BYU political science professor suggests reforms to balance party and the Constitution at lecture

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Political science professor Jeremy Pope addresses students in his lecture “The Spirit of Party vs. The Constitution.” (Maddie Mehr)

The United States Constitution is incompatible with America’s two-party system, BYU political science professor Jeremy Pope told students in a lecture hosted by the Kennedy Center on Dec. 2.

Pope addressed 60 participants over Zoom with his talk, titled, “The Spirit of Party vs. The Constitution.” He said because of the separation of powers between the national legislature, the presidency, the courts, the bureaucracy and state governments, “substantial and sustained coalitions,” or broad majorities who can hold on to power for longer periods of time, are necessary to change and control policy.

The problem is that the majorities needed to create change in government are becoming increasingly unstable, Pope said, which may be a result of deeper ideological divisions between parties in recent years.

He cited research from two books, “Unstable Majorities” by Morris P. Fiorina and “Insecure Majorities” by Frances E. Lee, showing that one political party controls the presidency, the House of Representatives, and the Senate only about a third of the time and never for more than two cycles.

When asked to clarify why having a majority in the legislature and the presidency is important, Pope said it isn’t important if those in office want to simply keep things running. “If you would like to institute a new healthcare system, if you would like to fight a war or stop a war, or change our policy even on relatively less controversial matters like certain forms of trade or how we’re going to deal with 5G networks, then you’re going to need a coalition of some sort, and these days they tend to be partisan coalitions.”

Pope said there are two possible remedies for unstable majorities: change the constitutional requirements to make it easier to change policy, which would probably involve centralizing power in the national government at the expense of the states; or try to incentivize parties to become more moderate.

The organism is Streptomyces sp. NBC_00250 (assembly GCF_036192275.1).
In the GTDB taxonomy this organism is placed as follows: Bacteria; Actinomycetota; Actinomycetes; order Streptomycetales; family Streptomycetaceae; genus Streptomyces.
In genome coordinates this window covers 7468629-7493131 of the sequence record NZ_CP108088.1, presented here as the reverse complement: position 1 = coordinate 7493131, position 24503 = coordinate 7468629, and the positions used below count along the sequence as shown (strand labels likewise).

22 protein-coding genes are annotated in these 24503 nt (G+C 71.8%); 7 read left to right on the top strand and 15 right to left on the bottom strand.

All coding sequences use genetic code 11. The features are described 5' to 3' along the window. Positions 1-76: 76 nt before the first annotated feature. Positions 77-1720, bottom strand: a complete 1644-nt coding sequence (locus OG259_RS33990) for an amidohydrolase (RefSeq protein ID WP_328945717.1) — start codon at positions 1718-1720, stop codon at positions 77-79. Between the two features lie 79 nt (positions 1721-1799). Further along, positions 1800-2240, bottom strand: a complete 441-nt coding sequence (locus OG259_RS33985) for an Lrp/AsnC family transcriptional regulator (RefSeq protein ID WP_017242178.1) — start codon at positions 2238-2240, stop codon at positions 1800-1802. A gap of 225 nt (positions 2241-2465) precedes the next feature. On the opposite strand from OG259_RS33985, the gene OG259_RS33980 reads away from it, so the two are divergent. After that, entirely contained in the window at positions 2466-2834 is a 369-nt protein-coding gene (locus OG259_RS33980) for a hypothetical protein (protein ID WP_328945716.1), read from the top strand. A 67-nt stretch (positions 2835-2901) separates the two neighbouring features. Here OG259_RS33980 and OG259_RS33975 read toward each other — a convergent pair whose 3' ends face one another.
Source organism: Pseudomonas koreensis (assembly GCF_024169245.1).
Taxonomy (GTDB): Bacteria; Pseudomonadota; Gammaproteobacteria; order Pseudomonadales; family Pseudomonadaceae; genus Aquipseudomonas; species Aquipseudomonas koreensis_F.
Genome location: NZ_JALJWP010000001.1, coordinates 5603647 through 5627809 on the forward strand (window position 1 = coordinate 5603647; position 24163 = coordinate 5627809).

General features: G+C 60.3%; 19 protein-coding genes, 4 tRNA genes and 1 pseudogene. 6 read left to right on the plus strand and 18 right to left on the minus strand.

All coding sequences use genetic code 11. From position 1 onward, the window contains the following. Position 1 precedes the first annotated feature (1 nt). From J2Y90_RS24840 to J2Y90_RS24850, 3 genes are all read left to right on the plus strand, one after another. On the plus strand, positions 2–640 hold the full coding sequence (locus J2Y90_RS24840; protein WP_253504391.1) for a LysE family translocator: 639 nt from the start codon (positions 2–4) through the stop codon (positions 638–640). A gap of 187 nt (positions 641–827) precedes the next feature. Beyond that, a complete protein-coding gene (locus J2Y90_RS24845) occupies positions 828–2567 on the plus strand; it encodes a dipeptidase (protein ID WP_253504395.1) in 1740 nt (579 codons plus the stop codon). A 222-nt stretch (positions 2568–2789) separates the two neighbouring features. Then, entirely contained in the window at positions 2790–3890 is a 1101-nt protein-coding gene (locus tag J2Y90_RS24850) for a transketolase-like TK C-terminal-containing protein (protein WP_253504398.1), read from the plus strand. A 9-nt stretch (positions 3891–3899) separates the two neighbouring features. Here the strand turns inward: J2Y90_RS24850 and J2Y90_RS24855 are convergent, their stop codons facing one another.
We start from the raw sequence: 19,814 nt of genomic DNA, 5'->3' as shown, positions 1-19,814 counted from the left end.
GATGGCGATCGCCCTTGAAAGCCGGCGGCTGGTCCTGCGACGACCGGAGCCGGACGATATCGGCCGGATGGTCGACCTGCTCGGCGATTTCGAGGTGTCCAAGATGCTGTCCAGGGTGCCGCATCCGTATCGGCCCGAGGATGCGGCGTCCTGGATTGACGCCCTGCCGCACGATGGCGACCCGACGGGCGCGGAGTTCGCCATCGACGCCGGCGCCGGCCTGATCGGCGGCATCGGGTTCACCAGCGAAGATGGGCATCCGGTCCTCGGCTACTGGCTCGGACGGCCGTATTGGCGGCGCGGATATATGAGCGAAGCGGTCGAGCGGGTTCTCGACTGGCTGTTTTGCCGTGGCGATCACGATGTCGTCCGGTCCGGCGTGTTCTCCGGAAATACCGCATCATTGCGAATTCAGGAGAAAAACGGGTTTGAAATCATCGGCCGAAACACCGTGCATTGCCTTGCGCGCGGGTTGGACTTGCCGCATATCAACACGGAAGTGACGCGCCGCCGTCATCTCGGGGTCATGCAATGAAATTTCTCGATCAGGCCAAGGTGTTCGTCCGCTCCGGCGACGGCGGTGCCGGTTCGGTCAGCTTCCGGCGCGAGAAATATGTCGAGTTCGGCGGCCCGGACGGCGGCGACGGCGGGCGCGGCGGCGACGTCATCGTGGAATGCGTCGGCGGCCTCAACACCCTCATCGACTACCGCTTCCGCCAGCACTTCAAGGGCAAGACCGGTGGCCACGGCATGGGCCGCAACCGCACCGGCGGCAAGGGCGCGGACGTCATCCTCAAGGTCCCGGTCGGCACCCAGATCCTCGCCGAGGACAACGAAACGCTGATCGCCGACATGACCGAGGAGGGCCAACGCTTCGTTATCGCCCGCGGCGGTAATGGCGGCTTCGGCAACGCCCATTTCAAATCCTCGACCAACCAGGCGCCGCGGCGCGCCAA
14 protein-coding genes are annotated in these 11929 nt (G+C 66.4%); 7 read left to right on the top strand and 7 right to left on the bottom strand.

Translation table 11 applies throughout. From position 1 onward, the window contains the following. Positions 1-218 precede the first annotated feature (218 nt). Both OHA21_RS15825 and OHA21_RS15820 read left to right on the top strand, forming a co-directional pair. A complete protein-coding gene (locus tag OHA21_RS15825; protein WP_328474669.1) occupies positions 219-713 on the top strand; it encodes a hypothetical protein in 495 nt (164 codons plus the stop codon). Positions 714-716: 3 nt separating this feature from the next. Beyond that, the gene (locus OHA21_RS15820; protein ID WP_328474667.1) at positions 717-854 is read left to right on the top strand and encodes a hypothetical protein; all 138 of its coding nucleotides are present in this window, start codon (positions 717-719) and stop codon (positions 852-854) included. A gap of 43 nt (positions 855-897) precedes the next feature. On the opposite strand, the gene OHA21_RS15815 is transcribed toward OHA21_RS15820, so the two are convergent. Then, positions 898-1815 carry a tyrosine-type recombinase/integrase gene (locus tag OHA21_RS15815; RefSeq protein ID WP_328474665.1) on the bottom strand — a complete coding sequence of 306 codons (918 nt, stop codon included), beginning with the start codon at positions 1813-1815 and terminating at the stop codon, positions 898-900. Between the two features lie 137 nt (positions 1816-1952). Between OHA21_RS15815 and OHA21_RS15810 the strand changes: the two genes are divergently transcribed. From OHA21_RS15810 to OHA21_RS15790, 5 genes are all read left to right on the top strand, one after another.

Pope said the constitutional requirements could be changed by giving the president agenda-setting power by allowing him to make proposals and force Congress to vote on them. The Constitution could also be amended to move in a parliamentary direction.

To help parties to become more moderate, Pope listed ranked-choice voting, in which voters rank candidates in order of preference rather than voting for one candidate or the other, as a possible solution.

Pope said his personal, preferred solution to unstable majorities would be to increase the U.S. House of Representatives by 300-400 members.

“It would force each party to deal with a broader set of views that are more granular on a particular level inside of their party,” Pope said. “It would incentivize the parties to come up with solutions and ideas that satisfy a broader range of people.” Pope said he couldn’t prove that his views would be effective but argued that they should be considered.

Pope said progressives might object to his proposed reforms by saying that they do win majorities, but Pope said those majorities are too small and inconsistent to invite real political change.

Pope said the conservative objection to his suggested reforms is that they would fundamentally change the way the Constitution works.

“If you’re satisfied with the government the way it is now, if you’re satisfied with declining levels of trust, people being disengaged, dissatisfied, etc., fine. I won’t argue with you,” Pope said. But he said conservatives shouldn’t object to changes to the government institutions because the American founders made many changes to their government themselves, including the Articles of Confederation, the U.S. Constitution itself, and the Bill of Rights.

“If you look at this record and believe that those people in that time period didn’t like to tinker with institutions, then you are just wrong. They liked to tinker with institutions a lot,” Pope said. “I do not think that we should stop being willing to tinker with the institutions we have, indeed, I would say we amend the Constitution too little.”

Pope ended the lecture by quoting George Washington, who warned that the spirit of faction could lead to a loss of personal liberty.

Pope’s lecture was part of the Kennedy Center “Challenges to Democracy” lecture series, which is held Wednesdays at 12:00 p.m. over Zoom.

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